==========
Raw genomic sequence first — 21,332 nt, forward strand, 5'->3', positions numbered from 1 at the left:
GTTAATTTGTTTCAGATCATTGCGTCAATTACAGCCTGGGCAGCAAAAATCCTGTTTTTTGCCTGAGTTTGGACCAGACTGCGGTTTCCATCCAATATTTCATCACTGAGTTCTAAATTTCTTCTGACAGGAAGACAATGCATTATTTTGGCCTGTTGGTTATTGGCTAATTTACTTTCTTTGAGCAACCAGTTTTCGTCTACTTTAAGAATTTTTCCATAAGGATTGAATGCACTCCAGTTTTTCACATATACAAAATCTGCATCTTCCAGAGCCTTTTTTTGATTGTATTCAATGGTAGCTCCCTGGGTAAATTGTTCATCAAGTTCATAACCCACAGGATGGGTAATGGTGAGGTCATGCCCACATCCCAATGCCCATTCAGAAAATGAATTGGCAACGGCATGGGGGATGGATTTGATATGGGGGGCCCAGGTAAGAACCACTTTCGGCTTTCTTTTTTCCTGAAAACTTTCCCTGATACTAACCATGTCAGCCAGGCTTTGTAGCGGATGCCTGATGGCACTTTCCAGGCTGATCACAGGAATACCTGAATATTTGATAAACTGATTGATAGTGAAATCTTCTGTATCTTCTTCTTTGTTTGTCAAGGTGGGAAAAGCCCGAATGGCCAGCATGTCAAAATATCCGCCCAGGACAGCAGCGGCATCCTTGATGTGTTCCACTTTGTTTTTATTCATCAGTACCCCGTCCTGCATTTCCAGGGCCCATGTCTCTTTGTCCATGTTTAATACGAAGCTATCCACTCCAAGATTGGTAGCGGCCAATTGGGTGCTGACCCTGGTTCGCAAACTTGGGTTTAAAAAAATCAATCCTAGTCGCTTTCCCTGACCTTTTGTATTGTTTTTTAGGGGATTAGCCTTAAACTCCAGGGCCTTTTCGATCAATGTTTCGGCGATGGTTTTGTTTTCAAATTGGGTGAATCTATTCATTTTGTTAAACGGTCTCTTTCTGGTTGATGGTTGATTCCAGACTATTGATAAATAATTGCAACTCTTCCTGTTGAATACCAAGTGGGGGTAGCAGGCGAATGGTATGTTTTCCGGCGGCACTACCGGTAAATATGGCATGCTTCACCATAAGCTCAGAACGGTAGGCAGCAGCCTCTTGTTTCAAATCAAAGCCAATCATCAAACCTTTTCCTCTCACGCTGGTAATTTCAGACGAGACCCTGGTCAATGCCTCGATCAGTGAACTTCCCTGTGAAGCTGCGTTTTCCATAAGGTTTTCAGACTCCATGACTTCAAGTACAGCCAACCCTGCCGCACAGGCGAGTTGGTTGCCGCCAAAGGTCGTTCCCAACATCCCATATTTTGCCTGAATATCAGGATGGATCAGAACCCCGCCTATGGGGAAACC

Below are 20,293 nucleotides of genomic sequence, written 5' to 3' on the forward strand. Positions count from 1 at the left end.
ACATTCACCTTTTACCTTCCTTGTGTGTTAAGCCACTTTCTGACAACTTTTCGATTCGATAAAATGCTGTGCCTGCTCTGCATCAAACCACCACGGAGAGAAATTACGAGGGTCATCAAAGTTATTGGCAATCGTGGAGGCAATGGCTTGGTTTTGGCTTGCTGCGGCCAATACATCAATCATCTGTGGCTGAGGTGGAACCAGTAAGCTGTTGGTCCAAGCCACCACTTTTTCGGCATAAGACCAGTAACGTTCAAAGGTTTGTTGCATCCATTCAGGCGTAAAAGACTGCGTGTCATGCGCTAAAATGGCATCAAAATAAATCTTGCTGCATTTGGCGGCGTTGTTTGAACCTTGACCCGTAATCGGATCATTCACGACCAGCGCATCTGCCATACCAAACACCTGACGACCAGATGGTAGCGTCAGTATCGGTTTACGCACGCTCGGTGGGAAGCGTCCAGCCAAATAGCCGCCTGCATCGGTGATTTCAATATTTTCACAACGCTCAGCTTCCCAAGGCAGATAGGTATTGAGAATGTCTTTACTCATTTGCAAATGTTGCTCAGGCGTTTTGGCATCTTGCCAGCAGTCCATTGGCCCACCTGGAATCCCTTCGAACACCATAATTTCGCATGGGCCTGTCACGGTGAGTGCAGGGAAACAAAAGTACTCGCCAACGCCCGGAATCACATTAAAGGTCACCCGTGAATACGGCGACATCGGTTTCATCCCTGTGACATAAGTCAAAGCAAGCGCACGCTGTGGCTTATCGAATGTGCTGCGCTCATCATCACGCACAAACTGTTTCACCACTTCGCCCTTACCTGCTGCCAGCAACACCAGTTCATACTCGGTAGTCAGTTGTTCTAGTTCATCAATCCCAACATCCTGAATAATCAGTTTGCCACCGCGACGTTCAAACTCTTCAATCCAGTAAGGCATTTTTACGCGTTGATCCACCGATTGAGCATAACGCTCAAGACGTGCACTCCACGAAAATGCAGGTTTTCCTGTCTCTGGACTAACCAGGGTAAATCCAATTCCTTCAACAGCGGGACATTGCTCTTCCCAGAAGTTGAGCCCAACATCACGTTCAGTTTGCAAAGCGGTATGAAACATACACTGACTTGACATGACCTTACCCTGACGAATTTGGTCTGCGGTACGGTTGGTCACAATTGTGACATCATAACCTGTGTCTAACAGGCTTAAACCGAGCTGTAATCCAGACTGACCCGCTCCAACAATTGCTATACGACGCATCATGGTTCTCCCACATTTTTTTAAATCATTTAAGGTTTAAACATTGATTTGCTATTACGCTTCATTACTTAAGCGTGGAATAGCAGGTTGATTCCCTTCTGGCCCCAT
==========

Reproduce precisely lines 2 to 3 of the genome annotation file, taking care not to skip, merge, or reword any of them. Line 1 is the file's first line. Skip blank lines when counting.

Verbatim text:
GTTAATTTGTTTCAGATCATTGCGTCAATTACAGCCTGGGCAGCAAAAATCCTGTTTTTTGCCTGAGTTTGGACCAGACTGCGGTTTCCATCCAATATTTCATCACTGAGTTCTAAATTTCTTCTGACAGGAAGACAATGCATTATTTTGGCCTGTTGGTTATTGGCTAATTTACTTTCTTTGAGCAACCAGTTTTCGTCTACTTTAAGAATTTTTCCATAAGGATTGAATGCACTCCAGTTTTTCACATATACAAAATCTGCATCTTCCAGAGCCTTTTTTTGATTGTATTCAATGGTAGCTCCCTGGGTAAATTGTTCATCAAGTTCATAACCCACAGGATGGGTAATGGTGAGGTCATGCCCACATCCCAATGCCCATTCAGAAAATGAATTGGCAACGGCATGGGGGATGGATTTGATATGGGGGGCCCAGGTAAGAACCACTTTCGGCTTTCTTTTTTCCTGAAAACTTTCCCTGATACTAACCATGTCAGCCAGGCTTTGTAGCGGATGCCTGATGGCACTTTCCAGGCTGATCACAGGAATACCTGAATATTTGATAAACTGATTGATAGTGAAATCTTCTGTATCTTCTTCTTTGTTTGTCAAGGTGGGAAAAGCCCGAATGGCCAGCATGTCAAAATATCCGCCCAGGACAGCAGCGGCATCCTTGATGTGTTCCACTTTGTTTTTATTCATCAGTACCCCGTCCTGCATTTCCAGGGCCCATGTCTCTTTGTCCATGTTTAATACGAAGCTATCCACTCCAAGATTGGTAGCGGCCAATTGGGTGCTGACCCTGGTTCGCAAACTTGGGTTTAAAAAAATCAATCCTAGTCGCTTTCCCTGACCTTTTGTATTGTTTTTTAGGGGATTAGCCTTAAACTCCAGGGCCTTTTCGATCAATGTTTCGGCGATGGTTTTGTTTTCAAATTGGGTGAATCTATTCATTTTGTTAAACGGTCTCTTTCTGGTTGATGGTTGATTCCAGACTATTGATAAATAATTGCAACTCTTCCTGTTGAATACCAAGTGGGGGTAGCAGGCGAATGGTATGTTTTCCGGCGGCACTACCGGTAAATATGGCATGCTTCACCATAAGCTCAGAACGGTAGGCAGCAGCCTCTTGTTTCAAATCAAAGCCAATCATCAAACCTTTTCCTCTCACGCTGGTAATTTCAGACGAGACCCTGGTCAATGCCTCGATCAGTGAACTTCCCTGTGAAGCTGCGTTTTCCATAAGGTTTTCAGACTCCATGACTTCAAGTACAGCCAACCCTGCCGCACAGGCGAGTTGGTTGCCGCCAAAGGTCGTTCCCAACATCCCATATTTTGCCTGAATATCAGGATGGATCAGAACCCCGCCTATGGGGAAACC

Below are 20,293 nucleotides of genomic sequence, written 5' to 3' on the forward strand. Positions count from 1 at the left end.